About York, Pa. 100 years ago: ‘Isn’t that the city that doesn’t have a public library?’
Former York countians living elsewhere and many current York County, Pa., residents who have not been into Martin Library since its most recent renovations might be delightfully surprised at its grand entrance, shown here in this York (Pa.) Daily Record/Sunday News photograph. This view shows Martin’s 55-foot atrium, part of a 2005 renovation. There’s a coffee shop accessible through the library, too. You can carry the coffee into the library, stand in the atrium and think the great thoughts that libraries inspire. That’s the new; for a file photo on a library service from the past, see below. The library is observing its 75th anniversary this year. Also of interest: Old Martin factory to become housing complex and York’s Martin Library’s old doors tell a story and York County libraries offer serendipity – and have done so for decades.
Stories about Martin Library have always have an interesting twist.
The library, celebrating its 75th birthday, opened in the middle of the Great Depression, as did many other York County community institutions.
It opened on Halloween, and some of its first patrons were dressed in costumes appropriate for the occasion.
Here’s how York County historian Georg Sheets, who does development work for the library, describes the scene:
Halloween fell on a Thursday that year, and a large crowd hustled to the new library to register for library cards and see first-hand the collection of 22,000 books, magazines, pamphlets, mounted pictures, audio records and other materials available for public use.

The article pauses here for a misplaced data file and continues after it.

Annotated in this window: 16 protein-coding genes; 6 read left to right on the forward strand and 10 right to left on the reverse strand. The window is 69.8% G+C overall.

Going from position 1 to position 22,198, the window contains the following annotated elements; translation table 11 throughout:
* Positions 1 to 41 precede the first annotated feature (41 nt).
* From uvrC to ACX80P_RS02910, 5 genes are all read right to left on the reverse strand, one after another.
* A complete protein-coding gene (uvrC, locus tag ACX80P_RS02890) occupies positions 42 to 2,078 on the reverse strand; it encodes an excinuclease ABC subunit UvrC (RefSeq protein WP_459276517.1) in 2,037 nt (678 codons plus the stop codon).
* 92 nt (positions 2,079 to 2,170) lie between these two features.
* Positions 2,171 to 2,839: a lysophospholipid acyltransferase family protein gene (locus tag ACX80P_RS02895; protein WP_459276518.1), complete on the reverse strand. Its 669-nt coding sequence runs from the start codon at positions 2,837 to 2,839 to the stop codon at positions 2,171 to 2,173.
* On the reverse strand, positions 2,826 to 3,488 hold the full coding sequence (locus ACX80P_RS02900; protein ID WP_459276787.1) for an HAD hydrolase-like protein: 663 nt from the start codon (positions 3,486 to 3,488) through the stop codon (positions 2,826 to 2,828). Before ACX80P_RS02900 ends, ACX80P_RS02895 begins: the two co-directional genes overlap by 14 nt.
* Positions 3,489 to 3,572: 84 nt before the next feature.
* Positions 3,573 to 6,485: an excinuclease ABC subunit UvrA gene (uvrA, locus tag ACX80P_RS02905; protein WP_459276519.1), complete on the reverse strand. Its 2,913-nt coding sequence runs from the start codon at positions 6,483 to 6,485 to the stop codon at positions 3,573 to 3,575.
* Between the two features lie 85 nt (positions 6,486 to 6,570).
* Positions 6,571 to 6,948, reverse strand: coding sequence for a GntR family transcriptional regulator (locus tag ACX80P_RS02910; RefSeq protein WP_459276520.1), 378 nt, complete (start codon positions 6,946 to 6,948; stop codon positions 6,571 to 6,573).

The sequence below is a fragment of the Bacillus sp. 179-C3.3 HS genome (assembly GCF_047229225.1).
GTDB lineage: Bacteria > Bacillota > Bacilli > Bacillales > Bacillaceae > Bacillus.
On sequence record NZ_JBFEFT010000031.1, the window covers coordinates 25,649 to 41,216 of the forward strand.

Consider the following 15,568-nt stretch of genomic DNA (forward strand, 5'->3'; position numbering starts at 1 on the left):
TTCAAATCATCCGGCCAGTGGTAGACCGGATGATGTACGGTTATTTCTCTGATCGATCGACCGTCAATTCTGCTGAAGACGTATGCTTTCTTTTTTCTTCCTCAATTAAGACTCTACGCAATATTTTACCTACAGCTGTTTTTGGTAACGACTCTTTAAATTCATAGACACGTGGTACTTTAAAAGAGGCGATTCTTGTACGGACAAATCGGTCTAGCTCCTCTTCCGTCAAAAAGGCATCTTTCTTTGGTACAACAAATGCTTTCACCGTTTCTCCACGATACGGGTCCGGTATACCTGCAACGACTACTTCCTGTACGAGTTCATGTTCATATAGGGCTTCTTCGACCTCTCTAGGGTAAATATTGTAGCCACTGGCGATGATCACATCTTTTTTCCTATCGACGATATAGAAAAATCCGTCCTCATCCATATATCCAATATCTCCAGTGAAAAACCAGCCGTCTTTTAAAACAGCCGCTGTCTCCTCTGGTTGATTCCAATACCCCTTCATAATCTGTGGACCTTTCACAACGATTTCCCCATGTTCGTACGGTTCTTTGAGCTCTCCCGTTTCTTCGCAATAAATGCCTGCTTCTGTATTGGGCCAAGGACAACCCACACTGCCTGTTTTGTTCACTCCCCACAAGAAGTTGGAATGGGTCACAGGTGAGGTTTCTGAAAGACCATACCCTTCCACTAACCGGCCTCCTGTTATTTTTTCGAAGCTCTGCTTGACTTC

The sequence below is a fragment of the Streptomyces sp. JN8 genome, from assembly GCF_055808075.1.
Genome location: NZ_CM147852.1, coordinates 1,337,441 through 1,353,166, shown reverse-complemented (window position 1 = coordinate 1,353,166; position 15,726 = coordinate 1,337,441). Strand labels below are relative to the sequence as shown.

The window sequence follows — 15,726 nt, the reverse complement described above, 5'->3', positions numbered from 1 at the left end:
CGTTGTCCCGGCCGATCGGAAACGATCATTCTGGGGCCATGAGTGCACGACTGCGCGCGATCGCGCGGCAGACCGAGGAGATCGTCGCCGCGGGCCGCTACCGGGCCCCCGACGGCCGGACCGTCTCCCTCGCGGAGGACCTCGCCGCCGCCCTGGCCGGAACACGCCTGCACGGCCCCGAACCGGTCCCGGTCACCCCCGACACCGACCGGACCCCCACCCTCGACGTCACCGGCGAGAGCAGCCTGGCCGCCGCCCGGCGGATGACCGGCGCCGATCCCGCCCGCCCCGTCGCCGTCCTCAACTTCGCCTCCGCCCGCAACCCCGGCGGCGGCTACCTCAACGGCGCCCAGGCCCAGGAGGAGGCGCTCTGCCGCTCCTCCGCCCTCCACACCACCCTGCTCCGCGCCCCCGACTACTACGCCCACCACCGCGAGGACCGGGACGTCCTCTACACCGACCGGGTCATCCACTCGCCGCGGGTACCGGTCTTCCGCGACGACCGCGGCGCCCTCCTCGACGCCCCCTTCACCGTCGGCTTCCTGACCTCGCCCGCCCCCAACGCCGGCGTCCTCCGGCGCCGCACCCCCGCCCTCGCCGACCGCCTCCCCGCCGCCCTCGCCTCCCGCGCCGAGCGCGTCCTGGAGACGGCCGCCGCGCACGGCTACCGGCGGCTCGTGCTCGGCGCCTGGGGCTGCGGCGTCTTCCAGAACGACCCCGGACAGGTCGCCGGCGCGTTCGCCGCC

Many people were dressed in costumes, on route to Trick or Treat activities. Hundreds of young and old obtained library cards and browsed the shelves and displays. All who entered were eager to return another day when they could linger. Head librarian Katherine Shorey described the scene as “Bedlam.”
And even today, Milton D. Martin is telling a story. His old factory stands in West York, although parts are soon to come down to make way for housing and commercial interests. The manufacturing age indeed is passing into the information age.
So it comes as no surprise that a fascinating story about the original idea for Martin Library surfaced in material library officials prepared for its 75th.
This story again comes from Georg Sheets:
Early in the 1900s Milton D. Martin and his wife, the former Martha Jane Landes, were traveling by train to a vacation spot far from home. The couple made a perfect picture of refinement and accomplishment. Mr. Martin, now in his forties and at the peak of his career, wore a suit of the best cut and fabric. Mrs. Martin, a woman of natural grace and beauty, of perfect posture and easy charm, possessed a regal bearing that was not often challenged in formal or informal settings. The Martins were relaxing in one of the train’s elegant compartments, when another couple approached the door of their cabin.
“May we join you,” a well-dressed gentleman asked. He was accompanied by a lady wearing a distinctive hat, a fashionable coat and white gloves.
“Certainly,” M. D. Martin responded.
The couples introduced themselves to one another and then the four sojourners settled in to share the ride to their destinations. Eventually the question was posed, “Where do you live?”
“In York, Pennsylvania,” Mrs. Martin said smiling.
“Oh,” responded the lady who had asked the question. Looking Mrs. Martin up and down, she asked, “Isn’t that the city that doesn’t have a public library?”
The comment carried a powerful punch. The Martins returned home to their townhouse at 145 East Market Street and almost immediately made plans to meet with their lawyer. They would rethink their estate plans and draw up a will and last testament that would endow a public library for the city and county of York.
And the rest, as they say, is history.
Jeanette Woolsey reads to York County school children from the back of Martin Library’s bookmobile in this late-1950s Gazette and Daily photo.
Also of interest:
For a profile of Milton D. Martin, visit Georg Sheets’ piece: Recalling Martin Library’s founder on its 75th anniversary.
For a York Daily Record/Sunday News story on the 75th, visit: Martin Library in York celebrates 75 years.
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